I was woken up this morning by the Jehovah’s Witnesses.
Only this one was a whole family – father, mother, three year old daughter, baby boy.
Normally, I inform the Christians who come to my door that I am not one of them. But what can you really do when it’s a whole family? All I could do was smile, and accept the tract they’re giving out in the spirit in which it was given. There was no other action which would have done any more good.
I’m always happy when a religion brings others joy. It’s wonderful that there are people who accept Jesus Christ as their saviour, or who join the Church of Latter Day Saints, or who find a sect of Protestantism, and find real, honest, meaning in life through that. If Christianity is the means through which people can come to peace with themselves and the world around them, and is the inspiration for them to connect with humanity, to do good for the human race, that’s fantastic. But I don’t understand why Christians have to go around converting everyone. I mean, can’t they just leave the rest of us to find our own paths?
And how much good can it do for peoples who have their own cultural/religious beliefs, to take on Christianity at a late date? How much does it detract from the heritage of a non-European individual to have a Eurocentric version of Judeo-Christianity imposed on them? I’m lucky – Judaism is something that’s part of my heritage. When I chant in Hebrew in synagogue, I am connected to the six thousand years of ancestry that make up that half of my DNA. But if I was Asian, or South American, or African, with only a few generations of recently converted Christianity, wouldn’t that disconnect me from who I was born to be, from the history and the lives of the people who were born before me?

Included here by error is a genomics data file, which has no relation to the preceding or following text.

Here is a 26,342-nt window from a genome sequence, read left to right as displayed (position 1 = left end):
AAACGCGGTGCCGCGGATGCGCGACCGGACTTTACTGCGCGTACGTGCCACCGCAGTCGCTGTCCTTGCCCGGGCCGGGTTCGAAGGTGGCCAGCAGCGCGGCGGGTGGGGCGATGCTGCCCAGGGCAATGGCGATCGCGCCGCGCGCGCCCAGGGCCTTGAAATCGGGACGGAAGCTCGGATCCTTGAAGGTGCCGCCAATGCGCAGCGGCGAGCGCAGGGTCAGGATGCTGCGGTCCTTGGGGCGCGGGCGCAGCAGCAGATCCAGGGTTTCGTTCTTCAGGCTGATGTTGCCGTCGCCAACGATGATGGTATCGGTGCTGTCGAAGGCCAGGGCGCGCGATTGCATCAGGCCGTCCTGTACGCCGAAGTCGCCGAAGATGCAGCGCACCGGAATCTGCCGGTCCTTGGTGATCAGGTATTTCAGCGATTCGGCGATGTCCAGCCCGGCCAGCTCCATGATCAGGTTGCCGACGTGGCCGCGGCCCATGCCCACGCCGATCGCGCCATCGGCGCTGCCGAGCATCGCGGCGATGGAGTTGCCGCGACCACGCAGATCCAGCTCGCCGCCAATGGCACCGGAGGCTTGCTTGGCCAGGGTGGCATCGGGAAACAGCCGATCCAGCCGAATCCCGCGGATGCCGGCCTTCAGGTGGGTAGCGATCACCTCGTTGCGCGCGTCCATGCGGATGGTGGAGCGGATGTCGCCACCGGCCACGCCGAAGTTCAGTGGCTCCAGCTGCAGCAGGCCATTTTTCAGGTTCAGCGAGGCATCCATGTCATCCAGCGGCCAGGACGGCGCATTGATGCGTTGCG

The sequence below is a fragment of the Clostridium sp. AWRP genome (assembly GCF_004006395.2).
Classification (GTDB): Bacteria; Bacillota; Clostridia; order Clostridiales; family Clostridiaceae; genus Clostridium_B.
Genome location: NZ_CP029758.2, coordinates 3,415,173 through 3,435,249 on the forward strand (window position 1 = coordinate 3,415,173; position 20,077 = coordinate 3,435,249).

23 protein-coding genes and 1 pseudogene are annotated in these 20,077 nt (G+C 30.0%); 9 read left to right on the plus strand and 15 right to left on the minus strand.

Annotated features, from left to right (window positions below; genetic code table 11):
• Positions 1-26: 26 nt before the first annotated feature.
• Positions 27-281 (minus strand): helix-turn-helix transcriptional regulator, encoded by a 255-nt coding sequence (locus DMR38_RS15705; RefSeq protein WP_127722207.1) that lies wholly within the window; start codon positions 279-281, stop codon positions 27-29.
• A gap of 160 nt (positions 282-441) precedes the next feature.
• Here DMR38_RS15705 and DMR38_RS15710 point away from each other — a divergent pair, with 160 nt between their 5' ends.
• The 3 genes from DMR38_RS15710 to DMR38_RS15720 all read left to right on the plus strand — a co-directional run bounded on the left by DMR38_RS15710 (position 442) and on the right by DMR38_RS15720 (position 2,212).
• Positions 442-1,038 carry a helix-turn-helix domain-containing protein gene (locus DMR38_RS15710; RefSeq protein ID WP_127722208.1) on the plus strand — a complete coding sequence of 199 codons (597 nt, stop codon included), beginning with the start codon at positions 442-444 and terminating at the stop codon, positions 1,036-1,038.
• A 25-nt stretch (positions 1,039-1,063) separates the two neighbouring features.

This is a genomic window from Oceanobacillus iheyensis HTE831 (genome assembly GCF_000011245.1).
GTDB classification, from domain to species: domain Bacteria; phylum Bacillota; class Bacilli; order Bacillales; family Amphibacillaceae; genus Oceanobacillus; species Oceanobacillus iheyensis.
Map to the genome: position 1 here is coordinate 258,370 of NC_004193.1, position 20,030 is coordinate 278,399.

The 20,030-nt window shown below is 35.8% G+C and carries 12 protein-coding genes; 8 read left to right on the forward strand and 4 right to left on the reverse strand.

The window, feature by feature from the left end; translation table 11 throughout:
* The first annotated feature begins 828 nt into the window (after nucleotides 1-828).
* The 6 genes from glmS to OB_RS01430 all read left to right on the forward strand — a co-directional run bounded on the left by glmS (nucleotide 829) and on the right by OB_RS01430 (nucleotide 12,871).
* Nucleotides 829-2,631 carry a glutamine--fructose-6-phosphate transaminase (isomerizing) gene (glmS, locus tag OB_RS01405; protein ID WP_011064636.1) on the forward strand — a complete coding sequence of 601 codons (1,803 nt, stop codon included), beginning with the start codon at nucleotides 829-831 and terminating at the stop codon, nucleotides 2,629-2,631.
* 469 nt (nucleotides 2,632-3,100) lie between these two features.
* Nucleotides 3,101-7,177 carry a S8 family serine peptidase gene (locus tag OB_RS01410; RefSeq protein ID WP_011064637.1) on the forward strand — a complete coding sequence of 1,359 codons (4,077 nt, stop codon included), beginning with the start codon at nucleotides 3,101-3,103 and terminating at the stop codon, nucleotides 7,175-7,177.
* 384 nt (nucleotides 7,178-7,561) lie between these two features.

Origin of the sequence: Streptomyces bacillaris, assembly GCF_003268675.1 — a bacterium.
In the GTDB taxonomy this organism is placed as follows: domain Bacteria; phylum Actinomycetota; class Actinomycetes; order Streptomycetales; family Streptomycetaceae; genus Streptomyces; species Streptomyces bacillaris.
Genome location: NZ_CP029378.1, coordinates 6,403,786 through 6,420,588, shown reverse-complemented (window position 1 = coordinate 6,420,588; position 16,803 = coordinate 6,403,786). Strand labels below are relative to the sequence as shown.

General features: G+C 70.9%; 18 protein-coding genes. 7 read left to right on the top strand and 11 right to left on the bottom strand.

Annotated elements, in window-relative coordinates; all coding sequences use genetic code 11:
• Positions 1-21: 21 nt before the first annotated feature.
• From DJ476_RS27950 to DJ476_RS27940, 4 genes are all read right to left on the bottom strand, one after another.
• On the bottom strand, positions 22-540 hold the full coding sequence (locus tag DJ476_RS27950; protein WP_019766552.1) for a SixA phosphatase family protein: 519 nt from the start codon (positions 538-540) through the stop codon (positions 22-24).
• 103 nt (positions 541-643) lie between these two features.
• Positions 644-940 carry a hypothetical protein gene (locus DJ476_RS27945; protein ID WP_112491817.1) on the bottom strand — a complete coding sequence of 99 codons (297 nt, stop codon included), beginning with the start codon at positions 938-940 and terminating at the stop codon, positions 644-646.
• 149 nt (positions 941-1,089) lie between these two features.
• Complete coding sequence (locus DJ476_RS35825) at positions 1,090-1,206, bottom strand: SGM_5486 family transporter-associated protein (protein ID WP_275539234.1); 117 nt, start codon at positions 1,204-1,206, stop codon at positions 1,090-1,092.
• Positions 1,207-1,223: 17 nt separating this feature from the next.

This morning, I took the tract, skimmed it, wished them a good morning, and dropped it in a bin of recycling as soon as they left. A few years ago, I would have probably told them to get the hell out of my neighborhood. After all, they’d introduced themselves as “neighbors”, but didn’t even live in Mar Vista – they were up from Playa. And I didn’t ask what I really wanted to know, which was, does this really bring you happiness? Does this religion really hold meaning for you? Or are you ringing doorbells in Mar Vista at ten on a Saturday because you’re trying to fill in a space, trying to cement a belief, an artificial respiration of a hollow plastic faith?